Posted on February 16, 2011 by Frances Tse

New Scheme For Levying Charges For Environmental Upgrades

Councils will soon have the option of participating in a scheme to encourage upgrades of existing commercial and large strata residential buildings which will improve the energy, water and environmental efficiency or sustainability of the buildings.

The scheme will be given effect through an amendment to the Local Government Act 1993 (Act). The legislation has been passed, and is awaiting proclamation.

Under the scheme, building owners, councils and financial providers may enter into voluntary environmental upgrade agreements, under which a financial provider lends money to a building owner for upgrade works, and the loan is recovered through charges levied by the council on the land on which the building is located. The council is then required to remit the charges to the financial provider.

A council will clearly incur costs in administering the levying of the charge, particularly because the scheme requires councils to use their best endeavours to recover any charges levied. The provisions of the agreement relating to recovery of council’s costs, and council’s obligations in respect of recovery of charges, would need to be carefully considered.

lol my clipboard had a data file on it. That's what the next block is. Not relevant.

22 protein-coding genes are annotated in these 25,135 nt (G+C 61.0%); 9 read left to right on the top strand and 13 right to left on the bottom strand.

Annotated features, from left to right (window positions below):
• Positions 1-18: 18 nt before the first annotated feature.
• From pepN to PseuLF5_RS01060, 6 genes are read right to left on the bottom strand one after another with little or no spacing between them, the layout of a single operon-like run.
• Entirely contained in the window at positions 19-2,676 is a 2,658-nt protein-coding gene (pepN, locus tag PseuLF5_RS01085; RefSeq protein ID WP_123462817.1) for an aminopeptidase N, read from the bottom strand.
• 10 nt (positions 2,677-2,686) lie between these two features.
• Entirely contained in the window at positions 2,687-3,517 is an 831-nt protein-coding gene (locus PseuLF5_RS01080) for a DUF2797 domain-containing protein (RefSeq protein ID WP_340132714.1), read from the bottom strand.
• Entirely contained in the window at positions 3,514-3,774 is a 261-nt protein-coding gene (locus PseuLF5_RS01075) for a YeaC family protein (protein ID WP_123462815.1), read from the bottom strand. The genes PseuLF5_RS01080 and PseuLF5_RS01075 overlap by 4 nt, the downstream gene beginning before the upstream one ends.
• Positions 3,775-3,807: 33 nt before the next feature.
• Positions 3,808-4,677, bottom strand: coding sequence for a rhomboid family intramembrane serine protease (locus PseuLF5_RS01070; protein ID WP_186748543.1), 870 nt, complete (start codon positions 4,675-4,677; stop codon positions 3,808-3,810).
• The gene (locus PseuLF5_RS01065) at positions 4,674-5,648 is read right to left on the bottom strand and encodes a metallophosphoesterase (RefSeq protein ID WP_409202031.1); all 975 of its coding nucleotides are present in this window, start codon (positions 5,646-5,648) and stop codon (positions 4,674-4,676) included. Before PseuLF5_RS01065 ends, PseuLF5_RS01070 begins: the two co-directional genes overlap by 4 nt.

However, whilst councils must use best endeavours to recover charges, they are not liable to pay any outstanding amounts to the financial provider. Therefore, councils do not bear the risk of the loan.

The scheme’s aim is to encourage lending for such upgrade works, by providing additional security to the finance providers. Whilst councils will presumably have a general interest in seeing buildings upgraded for environmental purposes, the scheme is not directed at protecting councils.

In that respect, the scheme differs from the provisions inserted into the Act in October 2010 enabling councils to levy charges for coastal protection services, which are directed at ensuring councils can recover their own costs, incurred in relation to coastal protection works.